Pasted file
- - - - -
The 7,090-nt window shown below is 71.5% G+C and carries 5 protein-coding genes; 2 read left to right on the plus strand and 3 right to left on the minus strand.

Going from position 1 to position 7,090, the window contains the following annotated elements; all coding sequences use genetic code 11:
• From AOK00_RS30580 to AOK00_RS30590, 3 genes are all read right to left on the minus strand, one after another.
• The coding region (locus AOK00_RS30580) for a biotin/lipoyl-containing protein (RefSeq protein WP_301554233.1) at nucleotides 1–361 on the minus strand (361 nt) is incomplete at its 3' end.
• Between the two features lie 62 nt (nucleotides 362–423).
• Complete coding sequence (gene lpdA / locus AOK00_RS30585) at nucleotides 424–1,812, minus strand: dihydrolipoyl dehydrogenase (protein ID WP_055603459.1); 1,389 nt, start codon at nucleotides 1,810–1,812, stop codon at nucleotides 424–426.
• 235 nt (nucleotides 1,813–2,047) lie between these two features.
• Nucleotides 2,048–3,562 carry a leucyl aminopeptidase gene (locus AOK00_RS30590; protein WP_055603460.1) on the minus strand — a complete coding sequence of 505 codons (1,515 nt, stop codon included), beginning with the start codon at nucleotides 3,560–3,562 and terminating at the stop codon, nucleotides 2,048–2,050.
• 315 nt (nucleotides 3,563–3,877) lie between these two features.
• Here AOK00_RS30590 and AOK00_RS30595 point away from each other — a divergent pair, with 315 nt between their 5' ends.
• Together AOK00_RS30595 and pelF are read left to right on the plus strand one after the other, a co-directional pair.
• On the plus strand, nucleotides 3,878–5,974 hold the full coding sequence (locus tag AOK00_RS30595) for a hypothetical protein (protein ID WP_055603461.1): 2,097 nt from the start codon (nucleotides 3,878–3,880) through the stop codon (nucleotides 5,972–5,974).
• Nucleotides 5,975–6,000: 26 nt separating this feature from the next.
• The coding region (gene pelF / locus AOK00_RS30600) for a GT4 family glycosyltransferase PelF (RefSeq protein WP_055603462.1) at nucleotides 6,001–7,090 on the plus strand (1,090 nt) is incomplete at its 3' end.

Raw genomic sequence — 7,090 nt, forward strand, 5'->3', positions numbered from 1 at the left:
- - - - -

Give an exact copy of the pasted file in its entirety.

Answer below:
The 7,090-nt window shown below is 71.5% G+C and carries 5 protein-coding genes; 2 read left to right on the plus strand and 3 right to left on the minus strand.

Going from position 1 to position 7,090, the window contains the following annotated elements; all coding sequences use genetic code 11:
• From AOK00_RS30580 to AOK00_RS30590, 3 genes are all read right to left on the minus strand, one after another.
• The coding region (locus AOK00_RS30580) for a biotin/lipoyl-containing protein (RefSeq protein WP_301554233.1) at nucleotides 1–361 on the minus strand (361 nt) is incomplete at its 3' end.
• Between the two features lie 62 nt (nucleotides 362–423).
• Complete coding sequence (gene lpdA / locus AOK00_RS30585) at nucleotides 424–1,812, minus strand: dihydrolipoyl dehydrogenase (protein ID WP_055603459.1); 1,389 nt, start codon at nucleotides 1,810–1,812, stop codon at nucleotides 424–426.
• 235 nt (nucleotides 1,813–2,047) lie between these two features.
• Nucleotides 2,048–3,562 carry a leucyl aminopeptidase gene (locus AOK00_RS30590; protein WP_055603460.1) on the minus strand — a complete coding sequence of 505 codons (1,515 nt, stop codon included), beginning with the start codon at nucleotides 3,560–3,562 and terminating at the stop codon, nucleotides 2,048–2,050.
• 315 nt (nucleotides 3,563–3,877) lie between these two features.
• Here AOK00_RS30590 and AOK00_RS30595 point away from each other — a divergent pair, with 315 nt between their 5' ends.
• Together AOK00_RS30595 and pelF are read left to right on the plus strand one after the other, a co-directional pair.
• On the plus strand, nucleotides 3,878–5,974 hold the full coding sequence (locus tag AOK00_RS30595) for a hypothetical protein (protein ID WP_055603461.1): 2,097 nt from the start codon (nucleotides 3,878–3,880) through the stop codon (nucleotides 5,972–5,974).
• Nucleotides 5,975–6,000: 26 nt separating this feature from the next.
• The coding region (gene pelF / locus AOK00_RS30600) for a GT4 family glycosyltransferase PelF (RefSeq protein WP_055603462.1) at nucleotides 6,001–7,090 on the plus strand (1,090 nt) is incomplete at its 3' end.

Raw genomic sequence — 7,090 nt, forward strand, 5'->3', positions numbered from 1 at the left: